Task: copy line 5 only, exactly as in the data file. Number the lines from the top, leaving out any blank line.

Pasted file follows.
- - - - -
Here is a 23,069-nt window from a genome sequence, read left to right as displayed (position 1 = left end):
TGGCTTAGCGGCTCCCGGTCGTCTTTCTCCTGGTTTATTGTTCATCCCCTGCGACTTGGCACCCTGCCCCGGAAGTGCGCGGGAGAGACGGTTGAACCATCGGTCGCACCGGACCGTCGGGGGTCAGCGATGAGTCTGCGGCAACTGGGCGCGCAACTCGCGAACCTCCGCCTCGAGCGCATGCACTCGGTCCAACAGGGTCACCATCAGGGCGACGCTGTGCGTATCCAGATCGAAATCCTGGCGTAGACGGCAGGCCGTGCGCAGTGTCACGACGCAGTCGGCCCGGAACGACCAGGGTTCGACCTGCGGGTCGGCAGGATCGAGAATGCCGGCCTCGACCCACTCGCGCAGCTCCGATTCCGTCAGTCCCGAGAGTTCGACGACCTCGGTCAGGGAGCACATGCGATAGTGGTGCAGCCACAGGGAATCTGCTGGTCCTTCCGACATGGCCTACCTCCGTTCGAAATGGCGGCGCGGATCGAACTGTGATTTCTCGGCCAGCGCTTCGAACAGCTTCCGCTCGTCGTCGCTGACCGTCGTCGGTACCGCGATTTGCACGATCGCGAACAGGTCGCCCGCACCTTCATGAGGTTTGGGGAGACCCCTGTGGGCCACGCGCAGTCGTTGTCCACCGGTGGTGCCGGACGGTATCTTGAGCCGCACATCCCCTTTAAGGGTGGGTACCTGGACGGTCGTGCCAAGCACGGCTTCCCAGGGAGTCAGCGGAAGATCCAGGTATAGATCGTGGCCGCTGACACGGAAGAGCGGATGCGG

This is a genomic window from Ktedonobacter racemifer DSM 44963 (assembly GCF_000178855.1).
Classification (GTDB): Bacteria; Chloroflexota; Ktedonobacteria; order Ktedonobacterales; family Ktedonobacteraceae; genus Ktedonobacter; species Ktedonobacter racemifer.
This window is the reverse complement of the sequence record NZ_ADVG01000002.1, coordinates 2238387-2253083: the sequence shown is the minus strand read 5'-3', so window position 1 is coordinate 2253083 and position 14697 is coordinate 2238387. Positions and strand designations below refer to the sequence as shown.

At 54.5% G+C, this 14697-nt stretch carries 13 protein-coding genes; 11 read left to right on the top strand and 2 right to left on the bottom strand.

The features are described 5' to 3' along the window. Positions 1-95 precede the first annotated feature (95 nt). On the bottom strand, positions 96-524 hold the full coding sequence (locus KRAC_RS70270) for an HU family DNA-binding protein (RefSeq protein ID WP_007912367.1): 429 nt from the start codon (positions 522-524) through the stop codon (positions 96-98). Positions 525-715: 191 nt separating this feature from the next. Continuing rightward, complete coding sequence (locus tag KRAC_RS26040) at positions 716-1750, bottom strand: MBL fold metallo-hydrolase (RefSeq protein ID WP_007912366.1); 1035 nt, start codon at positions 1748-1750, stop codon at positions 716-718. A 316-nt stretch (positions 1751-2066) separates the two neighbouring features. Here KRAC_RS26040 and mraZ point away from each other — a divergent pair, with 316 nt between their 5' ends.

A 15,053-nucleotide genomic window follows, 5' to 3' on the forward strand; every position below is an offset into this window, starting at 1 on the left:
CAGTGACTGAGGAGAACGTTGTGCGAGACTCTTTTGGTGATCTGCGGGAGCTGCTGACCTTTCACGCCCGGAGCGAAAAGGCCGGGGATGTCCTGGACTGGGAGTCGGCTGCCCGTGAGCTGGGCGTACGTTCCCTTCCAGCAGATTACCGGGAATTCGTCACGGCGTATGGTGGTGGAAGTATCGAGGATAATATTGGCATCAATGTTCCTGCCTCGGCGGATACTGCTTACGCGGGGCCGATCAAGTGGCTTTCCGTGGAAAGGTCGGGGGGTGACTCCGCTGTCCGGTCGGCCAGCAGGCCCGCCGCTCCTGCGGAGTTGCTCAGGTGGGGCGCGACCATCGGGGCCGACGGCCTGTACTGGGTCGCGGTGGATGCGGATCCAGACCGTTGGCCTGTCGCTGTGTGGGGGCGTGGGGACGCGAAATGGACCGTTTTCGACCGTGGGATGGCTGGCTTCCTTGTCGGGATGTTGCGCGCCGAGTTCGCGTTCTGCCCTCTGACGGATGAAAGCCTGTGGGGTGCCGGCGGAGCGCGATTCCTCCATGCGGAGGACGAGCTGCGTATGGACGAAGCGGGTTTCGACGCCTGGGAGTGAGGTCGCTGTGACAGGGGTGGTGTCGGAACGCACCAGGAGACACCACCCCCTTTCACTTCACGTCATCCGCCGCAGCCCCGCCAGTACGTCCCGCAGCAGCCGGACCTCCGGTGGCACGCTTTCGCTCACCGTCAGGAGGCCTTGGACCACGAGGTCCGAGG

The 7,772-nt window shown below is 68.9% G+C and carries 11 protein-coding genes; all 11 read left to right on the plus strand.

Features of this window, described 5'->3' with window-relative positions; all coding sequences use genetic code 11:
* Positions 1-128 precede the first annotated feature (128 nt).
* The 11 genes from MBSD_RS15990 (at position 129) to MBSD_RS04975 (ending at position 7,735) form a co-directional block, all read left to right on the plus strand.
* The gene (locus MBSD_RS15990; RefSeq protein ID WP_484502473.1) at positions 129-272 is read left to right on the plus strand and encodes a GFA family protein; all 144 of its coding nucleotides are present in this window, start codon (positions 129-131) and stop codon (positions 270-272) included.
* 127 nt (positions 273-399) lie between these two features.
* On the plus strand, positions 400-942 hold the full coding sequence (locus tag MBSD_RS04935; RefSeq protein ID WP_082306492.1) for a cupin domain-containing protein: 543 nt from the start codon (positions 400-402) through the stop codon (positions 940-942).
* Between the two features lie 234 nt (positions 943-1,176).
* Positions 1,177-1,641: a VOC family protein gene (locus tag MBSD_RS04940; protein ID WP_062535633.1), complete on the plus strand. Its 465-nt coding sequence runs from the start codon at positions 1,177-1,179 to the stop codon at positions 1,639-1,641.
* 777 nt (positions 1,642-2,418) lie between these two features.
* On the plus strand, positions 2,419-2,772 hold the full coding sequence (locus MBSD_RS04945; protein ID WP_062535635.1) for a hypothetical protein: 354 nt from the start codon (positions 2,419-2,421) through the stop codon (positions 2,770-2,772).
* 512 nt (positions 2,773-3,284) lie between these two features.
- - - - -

This window is the reverse complement of the sequence record NZ_ADVG01000002.1, coordinates 2238387-2253083: the sequence shown is the minus strand read 5'-3', so window position 1 is coordinate 2253083 and position 14697 is coordinate 2238387. Positions and strand designations below refer to the sequence as shown.